Tips for architects and construction managers advice, Property building guide
Tips for Architects and Construction Managers Working Together
24 October 2022
There are projects that architects and construction managers need to work together on, but unfortunately, that collaboration does not always go as smoothly as it might. This could be because each person has different priorities in mind or because each is making an assumption about what the other is more focused on. Each person may have a different vision for the project. Whatever the reason, there are ways to make this collaboration more enjoyable and effective for both parties.
Understanding Strengths and Weaknesses
Both roles are critical in getting a good outcome on a project, but unfortunately, from a professional standpoint, each person may have a tendency to look at the other as more of a hindrance than a help. As the person who designed the project initially, the architect may feel particularly invested in the purity of the end result. They may see the construction manager as overly concerned with conveyancing laws, efficiency, and functionality as uninterested in their particular vision for the building. In turn, the construction manager may see the architect as impractical, inflexible and largely existing to make their job more difficult. Each individual should make an effort to see the other as a collaborative partner rather than an obstacle. It might even be helpful for them to have a conversation about their strengths, weaknesses and expectations to get these concerns out in the open.
Choose Helpful Tools
Construction fleet management software can be enormously useful in the project from start to finish in helping to deliver a project on time and on budget. This can increase transparency, offering insights thanks to real-time visibility and reducing ambiguity about how long the project will take and what it will cost. Both professionals can investigate whether there are other tools that can also help them better manage the project with clarity and precision.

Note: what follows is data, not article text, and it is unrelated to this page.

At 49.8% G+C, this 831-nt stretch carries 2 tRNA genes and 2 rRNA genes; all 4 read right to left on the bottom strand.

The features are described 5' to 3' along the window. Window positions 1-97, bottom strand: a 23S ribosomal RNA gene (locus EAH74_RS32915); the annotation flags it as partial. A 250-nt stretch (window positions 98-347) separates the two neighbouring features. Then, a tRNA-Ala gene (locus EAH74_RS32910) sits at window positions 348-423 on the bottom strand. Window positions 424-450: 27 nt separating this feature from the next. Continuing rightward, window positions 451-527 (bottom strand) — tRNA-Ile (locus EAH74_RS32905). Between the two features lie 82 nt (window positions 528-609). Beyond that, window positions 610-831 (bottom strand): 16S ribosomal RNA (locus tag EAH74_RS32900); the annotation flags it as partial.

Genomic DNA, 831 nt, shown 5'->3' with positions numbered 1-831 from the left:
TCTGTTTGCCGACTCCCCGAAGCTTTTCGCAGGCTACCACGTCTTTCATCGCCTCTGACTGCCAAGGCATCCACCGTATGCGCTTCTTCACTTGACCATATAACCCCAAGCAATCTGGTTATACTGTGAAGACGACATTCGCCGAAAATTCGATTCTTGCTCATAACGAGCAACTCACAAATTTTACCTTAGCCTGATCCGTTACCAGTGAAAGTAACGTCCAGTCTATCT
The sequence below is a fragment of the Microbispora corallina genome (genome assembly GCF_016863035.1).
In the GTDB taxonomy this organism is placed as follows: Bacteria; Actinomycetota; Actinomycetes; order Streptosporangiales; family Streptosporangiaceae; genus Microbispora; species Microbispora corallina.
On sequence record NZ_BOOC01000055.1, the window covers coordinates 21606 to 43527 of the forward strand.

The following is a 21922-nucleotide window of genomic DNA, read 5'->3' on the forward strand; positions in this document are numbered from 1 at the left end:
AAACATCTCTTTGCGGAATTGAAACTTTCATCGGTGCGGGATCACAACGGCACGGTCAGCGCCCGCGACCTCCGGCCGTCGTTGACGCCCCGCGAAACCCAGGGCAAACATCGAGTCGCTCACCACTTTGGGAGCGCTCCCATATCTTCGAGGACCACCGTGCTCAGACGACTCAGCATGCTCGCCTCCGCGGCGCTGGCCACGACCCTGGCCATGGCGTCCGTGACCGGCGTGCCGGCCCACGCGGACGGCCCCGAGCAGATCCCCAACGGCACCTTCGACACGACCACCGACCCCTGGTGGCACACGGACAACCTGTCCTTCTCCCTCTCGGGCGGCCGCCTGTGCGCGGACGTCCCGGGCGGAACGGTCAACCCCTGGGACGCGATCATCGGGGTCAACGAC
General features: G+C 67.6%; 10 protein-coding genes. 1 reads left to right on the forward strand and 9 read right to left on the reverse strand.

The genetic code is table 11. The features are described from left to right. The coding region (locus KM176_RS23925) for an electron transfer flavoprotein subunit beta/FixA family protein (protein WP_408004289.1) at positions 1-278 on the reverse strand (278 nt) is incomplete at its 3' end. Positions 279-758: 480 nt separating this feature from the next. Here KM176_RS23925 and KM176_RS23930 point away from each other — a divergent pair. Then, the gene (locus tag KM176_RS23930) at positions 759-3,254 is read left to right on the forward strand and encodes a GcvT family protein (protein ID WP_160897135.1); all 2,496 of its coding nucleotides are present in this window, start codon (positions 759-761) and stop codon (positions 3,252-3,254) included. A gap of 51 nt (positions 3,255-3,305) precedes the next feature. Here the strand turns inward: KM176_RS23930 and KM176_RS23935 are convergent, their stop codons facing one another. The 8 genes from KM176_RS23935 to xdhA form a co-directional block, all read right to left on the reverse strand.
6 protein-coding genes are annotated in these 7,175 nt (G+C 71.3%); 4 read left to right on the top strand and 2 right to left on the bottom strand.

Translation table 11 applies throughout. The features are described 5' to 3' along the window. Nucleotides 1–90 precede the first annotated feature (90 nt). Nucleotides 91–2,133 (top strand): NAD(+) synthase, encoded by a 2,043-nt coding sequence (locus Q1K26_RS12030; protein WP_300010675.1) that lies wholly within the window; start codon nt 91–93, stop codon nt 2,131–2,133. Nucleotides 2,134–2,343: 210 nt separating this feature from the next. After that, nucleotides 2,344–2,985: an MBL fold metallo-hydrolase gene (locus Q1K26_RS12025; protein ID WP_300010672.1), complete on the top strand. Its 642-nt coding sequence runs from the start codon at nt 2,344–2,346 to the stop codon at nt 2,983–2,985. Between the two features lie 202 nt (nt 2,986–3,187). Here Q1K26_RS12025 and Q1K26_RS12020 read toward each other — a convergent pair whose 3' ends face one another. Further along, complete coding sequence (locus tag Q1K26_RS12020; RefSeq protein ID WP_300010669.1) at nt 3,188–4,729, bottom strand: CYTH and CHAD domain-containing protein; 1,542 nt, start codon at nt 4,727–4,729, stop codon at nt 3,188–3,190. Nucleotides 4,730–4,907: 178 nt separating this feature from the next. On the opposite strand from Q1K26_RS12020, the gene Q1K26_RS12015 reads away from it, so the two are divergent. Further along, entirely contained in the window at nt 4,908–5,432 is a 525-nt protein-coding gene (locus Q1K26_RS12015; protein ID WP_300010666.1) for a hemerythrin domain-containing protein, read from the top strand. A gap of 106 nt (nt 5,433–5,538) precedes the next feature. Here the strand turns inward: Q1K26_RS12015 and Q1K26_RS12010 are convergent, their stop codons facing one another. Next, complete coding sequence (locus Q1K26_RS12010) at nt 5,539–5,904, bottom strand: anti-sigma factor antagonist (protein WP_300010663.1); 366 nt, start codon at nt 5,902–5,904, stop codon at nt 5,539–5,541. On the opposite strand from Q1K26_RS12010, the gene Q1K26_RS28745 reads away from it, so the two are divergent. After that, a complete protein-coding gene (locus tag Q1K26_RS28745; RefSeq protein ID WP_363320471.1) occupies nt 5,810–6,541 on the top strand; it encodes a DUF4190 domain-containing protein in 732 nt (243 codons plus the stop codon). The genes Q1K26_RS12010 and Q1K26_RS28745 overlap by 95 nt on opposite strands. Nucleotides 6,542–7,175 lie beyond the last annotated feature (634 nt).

By working closely together from the start, especially with the rise of artificial intelligence on projects and remote work trends, it may be possible to avoid misunderstandings and assumptions. The construction project manager and the architect can begin working together before the first piece of ground is broken, and each can take the lead in the area where they have the most expertise. The architect will have the most insight regarding the design and various related requirements. The construction manager will have an understanding of what kinds of challenges are likely to arise on the job site and can be in charge there. An effort to build mutual respect for the expertise that each person has will make the collaboration more successful.
Good communication is vital to success. There are a few components each individual should focus on. First, what type of communication does each person prefer? Ideally, it might turn out that both prefer phone calls, video meetings, or texts, but more likely, each person will need to compromise a bit. However, stating these preferences from the start can help prevent some frustration. Communication should be frequent from the very beginning, and while the two do not have to work toward a goal of becoming good friends, they should find a way to work together effectively, respect one another as colleagues, and take constructive steps toward solving any problems that arise. And it’s important that both understand that problems and even job strikes are inevitable and are not an indication that one person has done something wrong. Issues and challenges should be raised as soon as they are spotted, and the focus should be not on identifying whose fault it is but on solving the problem. Both professionals should keep one another informed throughout the process about what is happening.
Work as a Team
There are more people involved in building than an architect and a construction manager and approaching the project from the start as a team collaboration between multiple professionals can eliminate a great deal of friction. It can also help people view one another as part of a cohesive unit from the very beginning. With everyone on board early, risks can be identified and contingency plans put into place to avoid or deal with them if they arise. Working as a team, it becomes easier to avoid late-stage changes that are costly in time and money. The likelihood of contract disputes may be reduced. There may also be favorable long-term benefits, such as establishing ongoing professional relationships.
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Rowanbank Gardens, Corstorphine
Rowanbank Gardens Edinburgh Housing
West Town Vision
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West Town Edinburgh Property Vision
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